Do you ever get that feeling, walking to campus? The air is crisp, there’s a cool breeze, and the world is silent apart from the soft twittering of British birds. Could you then imagine robbing a bank? No? Well that’s precisely the argument coming from Rex Parris, the mayor of Californian desert town, Lancaster. Rex commissioned British acoustic engineer Julian Treasure to design a soundscape of British bird song to pipe through the town’s usually wildlife-devoid streets. Since the initiative began, the town has reported a 15% decrease in crime, the main decreases seen in ‘impulse crimes’ such as shoplifting. The new soundscape reduces stress hormone production such as cortisol and adrenaline which may be produced in response to overcrowded streets and traffic. The sound of bird song has long been associated with feelings of calm and safety: when the birds are singing it means no predators are near and this sense of security has been passed through generations to induce feelings of tranquility.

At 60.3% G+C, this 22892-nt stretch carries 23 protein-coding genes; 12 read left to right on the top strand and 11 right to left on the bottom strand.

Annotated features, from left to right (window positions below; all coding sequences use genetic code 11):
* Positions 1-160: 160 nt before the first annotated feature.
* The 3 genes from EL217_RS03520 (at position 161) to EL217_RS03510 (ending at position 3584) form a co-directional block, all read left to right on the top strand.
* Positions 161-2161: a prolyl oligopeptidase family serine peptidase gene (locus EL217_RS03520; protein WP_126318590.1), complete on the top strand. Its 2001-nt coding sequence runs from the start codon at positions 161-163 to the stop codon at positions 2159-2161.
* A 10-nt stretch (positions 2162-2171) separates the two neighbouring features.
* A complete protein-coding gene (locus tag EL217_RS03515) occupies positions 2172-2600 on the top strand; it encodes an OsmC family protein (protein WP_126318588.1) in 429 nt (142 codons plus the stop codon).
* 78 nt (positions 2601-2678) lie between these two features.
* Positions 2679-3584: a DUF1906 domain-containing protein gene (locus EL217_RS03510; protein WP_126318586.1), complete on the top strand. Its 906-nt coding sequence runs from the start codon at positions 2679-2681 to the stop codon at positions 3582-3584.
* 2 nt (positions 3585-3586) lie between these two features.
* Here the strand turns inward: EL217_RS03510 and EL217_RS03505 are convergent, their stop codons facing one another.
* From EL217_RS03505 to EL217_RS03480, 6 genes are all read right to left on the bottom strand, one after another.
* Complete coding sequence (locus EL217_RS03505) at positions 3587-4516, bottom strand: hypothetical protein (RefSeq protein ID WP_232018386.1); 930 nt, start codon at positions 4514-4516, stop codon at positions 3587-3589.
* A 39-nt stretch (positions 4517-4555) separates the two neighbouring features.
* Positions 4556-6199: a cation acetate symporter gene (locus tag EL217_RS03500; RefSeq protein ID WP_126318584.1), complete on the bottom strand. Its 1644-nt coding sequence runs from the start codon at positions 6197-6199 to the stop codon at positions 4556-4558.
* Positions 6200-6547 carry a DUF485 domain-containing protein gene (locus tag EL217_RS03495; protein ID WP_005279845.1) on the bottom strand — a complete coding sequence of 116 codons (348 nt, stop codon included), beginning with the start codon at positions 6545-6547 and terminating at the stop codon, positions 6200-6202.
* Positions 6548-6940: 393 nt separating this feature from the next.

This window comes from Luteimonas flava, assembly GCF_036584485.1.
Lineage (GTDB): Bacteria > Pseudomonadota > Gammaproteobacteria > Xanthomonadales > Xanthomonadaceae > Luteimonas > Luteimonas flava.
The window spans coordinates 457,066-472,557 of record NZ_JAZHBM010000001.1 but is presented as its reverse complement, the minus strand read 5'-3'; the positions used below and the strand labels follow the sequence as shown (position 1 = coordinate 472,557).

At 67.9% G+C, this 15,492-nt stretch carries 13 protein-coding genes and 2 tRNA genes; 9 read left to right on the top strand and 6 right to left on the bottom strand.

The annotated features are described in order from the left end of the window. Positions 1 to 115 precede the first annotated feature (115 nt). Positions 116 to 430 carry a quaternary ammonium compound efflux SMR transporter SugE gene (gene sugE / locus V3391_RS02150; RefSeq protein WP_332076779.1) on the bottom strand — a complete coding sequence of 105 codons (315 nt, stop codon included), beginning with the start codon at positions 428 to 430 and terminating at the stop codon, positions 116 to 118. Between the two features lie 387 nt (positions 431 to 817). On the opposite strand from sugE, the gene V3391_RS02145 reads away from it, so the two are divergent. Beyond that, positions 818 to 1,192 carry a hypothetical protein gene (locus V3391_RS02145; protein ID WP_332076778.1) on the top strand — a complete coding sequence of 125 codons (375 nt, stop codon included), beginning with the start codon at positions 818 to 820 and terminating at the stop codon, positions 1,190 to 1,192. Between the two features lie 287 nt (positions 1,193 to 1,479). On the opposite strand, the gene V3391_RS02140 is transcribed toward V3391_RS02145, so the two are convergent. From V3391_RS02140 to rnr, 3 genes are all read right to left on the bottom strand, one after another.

- British Starling – Photo by Sarah-Jane Walsh
The U.S is not the only country to adopt these soundscapes as a form of subliminal messaging. Companies such as Nokia and Harrods have long been adopting these techniques to improve employee happiness and aid customer satisfaction. In fact, you yourself may have unconsciously come across these at motorway service stations and airports around the UK where they have been introduced to reduce stress which may lead to road accidents and travel anxiety. We are interested in your thoughts on this topic, how do you feel when you hear birds singing and what are your thoughts on subliminal behavior manipulation?
Words by Sarah-Jane Walsh
– Follow me @MoralCoral